The Greensboro City Council gives a lot of lip service to being transparent.

But, as the recent events involving City Manager Tai Jaiyeoba prove, it’s all talk.

Fortunately, for the residents of Greensboro who are interested in what is going on in their city government, the City Council doesn’t have the last word.

North Carolina Superior Court Judge Allen Baddour has ordered that the body-worn camera (BWC) videos from the police officers who responded to a domestic disturbance call at the home of Jaiyeoba on Dec. 28 be released to the public.

The News & Record had requested that the BWC videos be released to the public after the City of Greensboro had requested that the BWC videos be released for only Mayor Nancy Vaughan and the eight members of the City Council to view. The BWC videos were released and members of the Greensboro City Council viewed them and determined that there was nothing to see and that residents and taxpayers of Greensboro had no need to view the BWC videos.

In fact, the City Council was so adamant that the people of Greensboro should not be able to see the videos that attorneys from the city attorney’s office went to court and argued against the release of the BWC videos to the public.

It’s worth noting that the city attorney’s office is the only department in the City of Greensboro that does not report to City Manager Jaiyeoba. City Attorney Chuck Watts works directly for the City Council, just like Jaiyeoba. So it was the City Council fighting against transparency and the public’s right to know in this case.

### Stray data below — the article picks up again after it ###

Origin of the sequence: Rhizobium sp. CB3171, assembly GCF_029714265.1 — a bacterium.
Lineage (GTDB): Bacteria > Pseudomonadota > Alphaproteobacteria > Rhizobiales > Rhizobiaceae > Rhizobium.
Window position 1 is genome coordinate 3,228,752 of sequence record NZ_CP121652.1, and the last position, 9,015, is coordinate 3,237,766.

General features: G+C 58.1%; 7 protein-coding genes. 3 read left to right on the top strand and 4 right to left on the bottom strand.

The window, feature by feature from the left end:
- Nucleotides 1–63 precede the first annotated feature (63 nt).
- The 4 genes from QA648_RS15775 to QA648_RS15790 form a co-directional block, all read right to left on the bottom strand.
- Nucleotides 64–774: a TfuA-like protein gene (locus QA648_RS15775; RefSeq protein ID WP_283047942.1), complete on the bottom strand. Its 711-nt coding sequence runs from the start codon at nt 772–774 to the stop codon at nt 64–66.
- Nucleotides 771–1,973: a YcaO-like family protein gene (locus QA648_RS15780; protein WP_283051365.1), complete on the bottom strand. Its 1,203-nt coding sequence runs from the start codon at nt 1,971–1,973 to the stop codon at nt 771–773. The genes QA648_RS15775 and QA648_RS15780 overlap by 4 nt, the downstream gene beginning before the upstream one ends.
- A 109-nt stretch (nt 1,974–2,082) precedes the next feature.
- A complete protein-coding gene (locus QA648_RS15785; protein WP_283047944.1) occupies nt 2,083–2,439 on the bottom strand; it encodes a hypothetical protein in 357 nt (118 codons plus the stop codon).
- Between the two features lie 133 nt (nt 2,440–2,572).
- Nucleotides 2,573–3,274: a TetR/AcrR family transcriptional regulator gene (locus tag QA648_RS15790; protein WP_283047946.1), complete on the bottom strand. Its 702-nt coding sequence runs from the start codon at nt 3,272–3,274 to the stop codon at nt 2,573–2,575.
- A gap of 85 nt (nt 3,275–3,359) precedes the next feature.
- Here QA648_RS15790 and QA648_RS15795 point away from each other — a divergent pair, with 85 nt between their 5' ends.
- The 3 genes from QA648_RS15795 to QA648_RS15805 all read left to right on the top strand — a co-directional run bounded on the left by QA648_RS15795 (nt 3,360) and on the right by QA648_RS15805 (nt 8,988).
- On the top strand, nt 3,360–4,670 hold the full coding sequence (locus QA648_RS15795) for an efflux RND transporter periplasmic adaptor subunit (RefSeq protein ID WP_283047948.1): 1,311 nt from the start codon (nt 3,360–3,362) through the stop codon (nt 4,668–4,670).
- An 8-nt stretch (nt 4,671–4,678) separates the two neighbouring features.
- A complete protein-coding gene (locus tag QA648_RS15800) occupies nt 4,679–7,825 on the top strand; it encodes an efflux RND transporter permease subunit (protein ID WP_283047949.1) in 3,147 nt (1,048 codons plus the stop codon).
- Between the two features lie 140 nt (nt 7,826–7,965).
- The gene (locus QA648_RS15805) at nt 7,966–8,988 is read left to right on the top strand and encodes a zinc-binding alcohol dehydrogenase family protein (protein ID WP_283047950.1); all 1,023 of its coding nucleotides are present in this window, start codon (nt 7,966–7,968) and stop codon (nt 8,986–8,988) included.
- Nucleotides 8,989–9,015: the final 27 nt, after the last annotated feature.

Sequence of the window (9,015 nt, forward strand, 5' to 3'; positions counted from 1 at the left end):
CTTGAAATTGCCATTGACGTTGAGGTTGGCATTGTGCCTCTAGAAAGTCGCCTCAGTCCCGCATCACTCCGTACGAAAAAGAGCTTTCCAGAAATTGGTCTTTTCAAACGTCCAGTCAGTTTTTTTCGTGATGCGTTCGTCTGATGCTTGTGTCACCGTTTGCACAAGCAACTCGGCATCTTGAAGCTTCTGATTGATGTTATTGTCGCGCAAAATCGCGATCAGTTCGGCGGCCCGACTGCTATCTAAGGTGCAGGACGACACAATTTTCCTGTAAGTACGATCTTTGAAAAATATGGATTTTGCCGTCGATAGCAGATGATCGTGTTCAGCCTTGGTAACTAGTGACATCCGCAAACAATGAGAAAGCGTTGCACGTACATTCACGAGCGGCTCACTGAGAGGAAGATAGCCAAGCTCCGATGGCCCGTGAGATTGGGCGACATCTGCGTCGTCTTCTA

The News & Record was represented in court by Mike Tadych of Stevens Martin Vaughan & Tadych, a firm that specializes in media and First Amendment law.

Also advocating for full release of the BWC videos was Amiel Rossabi, who represented the five Greensboro police officers who appear in the footage. Rossabi also represents the Greensboro Police Officers Association, which has a policy of advocating for full release of police BWC videos when a request is made.

Rossabi said, “We want it all released unedited to the public.”

Baddour has ordered the release of the BWC videos from Dec. 28, when police responded to 911 calls from Jaiyeoba’s home at 10 Postbridge Court, but not the release of the BWC videos of when two of Jaiyeoba’s daughters returned to the house to pick up their belongings.

On Jan. 23, the Rhino Times broke the story on the domestic disturbance at Jaiyeoba’s house, which occurred on Dec. 28, 2023, and the public information about what happened that night has been slowly released by the City of Greensboro.

The police report from the Dec. 28 event was withheld from the public for nearly a month, and the first public records request made by the Rhino Times was not fulfilled for over a week.

With the release of the BWC footage, the public will finally be able to see for themselves what happened on Dec. 28, 2023 at the home of the city manager.